Achieve Weight-loss Goal with These Science-Backed Tips

Fitness is not just a digital display on the fat scale.

Weight loss is a difficult and daunting journey that requires self-discipline, hard work, and motivation. But many falls into the fad diet trap promising real results fast. While there are ways to accelerate your weight loss efforts, it’s important to understand that shedding pounds too fast can backfire.

Safe, successful, and sustainable weight loss is more about a journey in which you get to know your body versus a destination based on the scale or an impending deadline. Do you want to lose weight without compromising your metabolism rate and muscle mass? Read on for science-backed advice on the best ways to lose weight—and keep it off.


  1. Get Enough Protein

Eating enough protein while reducing calorie intake is important when trying to lose weight. Protein is the key to keeping you stay full. Studies have shown that eating a high-protein breakfast can help you reduce your calorie intake throughout the day while maintaining adequate energy.

Protein is important to maintain lean muscle mass. If you drastically reduce your caloric intake and lose weight too fast, your body will use muscle mass as fuel and reduce metabolism, as muscle mass is metabolically active. This is why a rapid weight loss approach with a severely restricted diet is unhealthy in the long run.

Therefore, adequate daily protein intake is important for short- and long-term weight loss, maintaining muscle mass, and normal metabolism. Ensure adequate daily protein intake by including protein-rich foods such as chicken, fish, and seafood at each meal. For snacking, choose options like two eggs, 1/4 cup of nuts, 3/4 cup of yogurt, or cheese to meet protein needs and keep hunger at bay.

Related: How Much Protein Is Enough?


  1. Focus on whole foods

Instead of obsessing over calorie counting, focus on consuming whole, nutrient-dense foods such as fruits, vegetables, lean protein, and healthy fats. These foods are not only low in calories but also packed with vitamins, minerals, and fiber, which will keep you full and satisfied for longer. Plus, they provide the essential nutrients your body needs to function at its best.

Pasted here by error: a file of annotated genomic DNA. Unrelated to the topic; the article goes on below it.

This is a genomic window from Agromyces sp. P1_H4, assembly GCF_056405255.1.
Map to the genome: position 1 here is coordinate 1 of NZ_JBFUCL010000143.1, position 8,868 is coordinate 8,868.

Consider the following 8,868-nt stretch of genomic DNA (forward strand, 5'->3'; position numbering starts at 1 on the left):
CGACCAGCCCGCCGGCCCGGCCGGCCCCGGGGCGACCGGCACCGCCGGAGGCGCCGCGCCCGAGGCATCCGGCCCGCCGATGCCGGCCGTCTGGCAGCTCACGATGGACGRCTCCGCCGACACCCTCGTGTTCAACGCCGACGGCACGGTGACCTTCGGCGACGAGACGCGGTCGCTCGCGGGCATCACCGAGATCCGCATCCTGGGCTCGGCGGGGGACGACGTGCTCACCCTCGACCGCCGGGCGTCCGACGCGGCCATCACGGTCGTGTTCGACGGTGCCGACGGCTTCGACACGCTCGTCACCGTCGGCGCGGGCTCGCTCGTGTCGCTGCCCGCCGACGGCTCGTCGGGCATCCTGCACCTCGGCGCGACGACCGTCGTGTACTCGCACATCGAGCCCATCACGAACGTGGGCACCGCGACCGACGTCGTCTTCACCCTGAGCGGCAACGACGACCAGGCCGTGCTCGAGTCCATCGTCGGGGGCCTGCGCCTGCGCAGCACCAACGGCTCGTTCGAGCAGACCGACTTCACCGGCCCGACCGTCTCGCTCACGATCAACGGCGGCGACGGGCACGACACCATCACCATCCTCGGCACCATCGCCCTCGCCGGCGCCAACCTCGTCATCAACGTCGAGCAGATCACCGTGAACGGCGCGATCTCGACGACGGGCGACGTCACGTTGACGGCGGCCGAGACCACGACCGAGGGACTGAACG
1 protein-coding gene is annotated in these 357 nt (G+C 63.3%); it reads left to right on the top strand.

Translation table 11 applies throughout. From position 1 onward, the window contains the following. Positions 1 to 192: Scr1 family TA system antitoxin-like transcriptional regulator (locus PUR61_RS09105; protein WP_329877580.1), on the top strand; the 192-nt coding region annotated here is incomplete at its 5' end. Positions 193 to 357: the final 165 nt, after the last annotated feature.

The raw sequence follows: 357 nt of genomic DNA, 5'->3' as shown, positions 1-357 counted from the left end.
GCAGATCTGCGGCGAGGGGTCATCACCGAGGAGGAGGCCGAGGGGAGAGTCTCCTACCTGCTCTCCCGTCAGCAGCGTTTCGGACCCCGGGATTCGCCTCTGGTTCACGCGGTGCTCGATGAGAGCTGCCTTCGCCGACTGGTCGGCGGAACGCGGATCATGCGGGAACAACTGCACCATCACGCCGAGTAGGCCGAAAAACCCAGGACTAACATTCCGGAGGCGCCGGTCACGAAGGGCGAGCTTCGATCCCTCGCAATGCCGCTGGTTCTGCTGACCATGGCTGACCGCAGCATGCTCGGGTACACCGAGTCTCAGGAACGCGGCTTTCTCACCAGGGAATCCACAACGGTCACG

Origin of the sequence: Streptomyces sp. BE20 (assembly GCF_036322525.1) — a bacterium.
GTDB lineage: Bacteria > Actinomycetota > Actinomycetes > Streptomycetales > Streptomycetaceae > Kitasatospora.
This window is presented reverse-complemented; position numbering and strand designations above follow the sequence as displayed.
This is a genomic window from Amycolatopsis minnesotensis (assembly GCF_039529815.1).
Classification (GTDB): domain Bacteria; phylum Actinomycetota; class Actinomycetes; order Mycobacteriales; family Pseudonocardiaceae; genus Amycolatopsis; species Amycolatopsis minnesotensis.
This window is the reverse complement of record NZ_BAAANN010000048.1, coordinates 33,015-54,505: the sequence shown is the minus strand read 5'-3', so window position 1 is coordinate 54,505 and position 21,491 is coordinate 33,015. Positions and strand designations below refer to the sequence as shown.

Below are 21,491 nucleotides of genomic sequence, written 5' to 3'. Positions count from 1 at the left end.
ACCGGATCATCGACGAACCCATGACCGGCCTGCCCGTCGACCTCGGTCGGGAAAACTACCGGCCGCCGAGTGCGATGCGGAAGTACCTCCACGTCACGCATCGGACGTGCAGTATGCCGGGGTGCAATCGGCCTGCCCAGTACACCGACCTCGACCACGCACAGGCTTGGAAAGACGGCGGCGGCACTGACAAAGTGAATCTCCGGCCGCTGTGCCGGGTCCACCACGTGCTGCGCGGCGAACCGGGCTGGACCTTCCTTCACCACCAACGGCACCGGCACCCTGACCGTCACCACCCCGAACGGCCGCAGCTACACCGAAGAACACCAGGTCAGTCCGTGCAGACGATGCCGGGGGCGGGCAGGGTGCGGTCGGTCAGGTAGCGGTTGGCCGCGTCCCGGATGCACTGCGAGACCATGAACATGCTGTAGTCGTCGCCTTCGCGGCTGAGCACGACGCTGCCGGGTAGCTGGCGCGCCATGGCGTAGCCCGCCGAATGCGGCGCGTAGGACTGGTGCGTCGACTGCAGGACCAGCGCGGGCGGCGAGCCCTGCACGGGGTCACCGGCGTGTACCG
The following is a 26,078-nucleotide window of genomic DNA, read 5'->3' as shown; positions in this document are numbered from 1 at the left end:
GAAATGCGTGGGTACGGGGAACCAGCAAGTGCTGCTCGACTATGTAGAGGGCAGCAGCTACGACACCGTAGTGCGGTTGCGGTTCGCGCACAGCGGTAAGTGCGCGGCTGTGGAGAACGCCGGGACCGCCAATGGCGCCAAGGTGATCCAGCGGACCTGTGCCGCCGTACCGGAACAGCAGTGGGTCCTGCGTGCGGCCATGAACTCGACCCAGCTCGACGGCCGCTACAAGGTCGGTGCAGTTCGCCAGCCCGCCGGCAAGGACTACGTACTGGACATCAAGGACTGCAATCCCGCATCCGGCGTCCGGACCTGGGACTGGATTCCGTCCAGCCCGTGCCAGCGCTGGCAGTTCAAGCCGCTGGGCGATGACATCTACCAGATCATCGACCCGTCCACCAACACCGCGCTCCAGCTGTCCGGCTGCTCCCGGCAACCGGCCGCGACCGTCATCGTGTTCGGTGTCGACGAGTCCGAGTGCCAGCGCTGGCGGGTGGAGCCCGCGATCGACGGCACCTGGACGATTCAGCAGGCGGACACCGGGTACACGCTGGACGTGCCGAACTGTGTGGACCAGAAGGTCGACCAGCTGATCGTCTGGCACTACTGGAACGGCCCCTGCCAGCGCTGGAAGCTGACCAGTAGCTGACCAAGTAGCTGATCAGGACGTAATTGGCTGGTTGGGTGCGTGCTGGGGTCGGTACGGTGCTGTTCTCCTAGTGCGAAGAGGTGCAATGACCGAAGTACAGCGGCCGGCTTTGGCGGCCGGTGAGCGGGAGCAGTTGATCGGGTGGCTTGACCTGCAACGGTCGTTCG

1. Practice Mindful Eating

Pay attention to your body's hunger and fullness cues when you eat. Avoid distractions such as TV or your phone, and savor your food. This will help you become more aware of your eating habits and prevent mindless snacking. Also, try to eat slowly and chew your food thoroughly, which will aid digestion and help you feel fuller and eat less.


  1. Stay Hydrated

Drinking enough water can help you feel full and prevent overeating. It is essential for overall health, and it aids in digestion, promotes healthy skin, and regulates body temperature. Aim for at least eight glasses of water per day, or more if you are physically active or in a hot climate.


  1. Incorporate HIIT into your workouts

High-intensity interval training (HIIT) is a form of exercise involving short bursts of high-intensity activity followed by brief rest periods. This training type has been effective in pumping up your heart rate and weight loss. 

Try incorporating HIIT workouts into your routine several times a week, such as sprinting, and body-weight exercises like jumping jacks, or burpees, to aid fat-burning and build lean muscle.


  1. Cardio and Weight Training Work Together

A study revealed that individuals who engage in regular cardio exercise lose more weight and burn more calories than those who rely solely on diet control without cardio exercise.¹  

Additional research has also shown that cardio exercise effectively burns fat, particularly the harmful abdominal fat that increases the likelihood of type 2 diabetes and heart disease.² Therefore, adding cardio to your fitness routine can help you get shred and enhance metabolic health.

Alternatively, resistance training can promote muscle growth, burn calories, and prevent a decrease in metabolism while shedding weight, resulting in a more toned and defined physique. Additionally, resistance training can improve insulin sensitivity, which can help regulate blood sugar levels and decrease the risk of weight gain.³